Leslie's dystrophic EB story: LeslieLeslie lives with dystrophic epidermolysis bullosa (DEB).

Living with Dystrophic EB is an unimaginable roller coaster for Leslie Paine

No one knew what was wrong with me at first, my Mum and Dad thought it was just a bad case of nappy rash as my skin was always red, weepy and swollen and would immediately blister in and around my groin area. When I started crawling the skin on my elbows, forearms, knees, shin’s and feet would tear and peel off. My Mum and Dad were told I had EB and the Doctors referred to me as a ‘cotton wool baby’ – people were too scared to touch me.

Growing up with EB in the 1960s was pretty difficult. I tried my best to fit in with other children. The treatment I had back then would involve my mum putting Vaseline gauze on my wounds and wrapping me up in crepe bandages. I would always try to fit in with my friends but the dressings would come undone and I would look like an Egyptian mummy running in the playing fields where we lived. I kept on persevering, always trying to stay positive, determined to not let this condition beat me so I trained as an engineer like my father. I really loved my job but the EB symptoms worsened over time and it became impossible for me to perform even the simplest of duties. My hands were in bits as my skin was constantly infected. I also started suffering chronic pain in my feet, ankles, knees and arms. So unfortunately after medical advice I had to stop working in my early 30s.

The physical symptoms of EB are obvious to people but the emotional and psychological trauma you feel are just as painful. It would take me 3 hours to do my own bandages and after a while I just gave up. I just couldn’t be bothered or was too tired and weak to make the effort. The constant itch drives me mad, and in my sleep I would tear and blister my skin constantly. My skin feels like it’s always on fire. Looking back I should have asked for help a lot sooner but I just thought I could cope on my own and I wasn’t aware of the support services available to the EB community. I have recently been given a care package and I now have a dedicated carer who visits me twice a day to do my dressings. I’m not suffering in silence anymore.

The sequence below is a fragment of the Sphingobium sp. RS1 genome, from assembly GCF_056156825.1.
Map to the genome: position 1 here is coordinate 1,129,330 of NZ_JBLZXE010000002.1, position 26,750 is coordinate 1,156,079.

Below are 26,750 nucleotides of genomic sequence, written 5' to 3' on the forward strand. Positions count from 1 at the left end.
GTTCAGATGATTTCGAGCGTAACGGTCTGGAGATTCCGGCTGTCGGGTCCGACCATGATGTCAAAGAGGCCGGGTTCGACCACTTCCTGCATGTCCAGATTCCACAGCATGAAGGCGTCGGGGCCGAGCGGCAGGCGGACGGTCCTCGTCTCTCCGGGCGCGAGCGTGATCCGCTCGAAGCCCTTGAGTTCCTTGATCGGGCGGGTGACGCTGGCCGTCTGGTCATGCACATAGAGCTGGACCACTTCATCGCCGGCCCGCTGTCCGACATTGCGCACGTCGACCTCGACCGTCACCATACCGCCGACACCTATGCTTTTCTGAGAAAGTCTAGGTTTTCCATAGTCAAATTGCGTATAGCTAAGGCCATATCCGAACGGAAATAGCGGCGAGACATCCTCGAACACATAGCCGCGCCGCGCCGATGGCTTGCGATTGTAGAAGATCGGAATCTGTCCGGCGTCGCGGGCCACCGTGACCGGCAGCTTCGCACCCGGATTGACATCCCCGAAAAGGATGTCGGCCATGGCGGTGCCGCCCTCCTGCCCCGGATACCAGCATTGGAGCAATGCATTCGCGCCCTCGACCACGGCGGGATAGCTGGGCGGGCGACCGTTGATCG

I was introduced to DEBRA in 1996 after I had been referred to the St Thomas specialist EB unit. The support DEBRA has given me has changed my life. I am now in regular contact with other people who have EB and I receive so much information and support to help with my everyday life.

My parents always told me to never let EB stop me trying anything once. And I have stuck to this rule all my life. I started riding a motorbike in 1981 and past my test by age 19. It’s the one big love in my life and takes me to a place where I forget about EB for a few hours. When I speed off on the bike it’s like I leave EB in the gutter. It just becomes dust. I do need to double up the foam dressings to protect my EB skin against the motorcycle clothing or as I term it ‘my body armour’, so it doesn't peel and blister skin. And after I have a day on my bike I need several to help my skin recover. But it is still worth it.

Life with EB is an unimaginable roller coaster and it has had a profound and devastating impact on my life. But I will not let EB beat me.

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At DEBRA, our work is focused on funding research for treatments and ultimately a cure, while also supporting people and their families living with EB to enhance their quality of life through improved healthcare, access to information and respite care.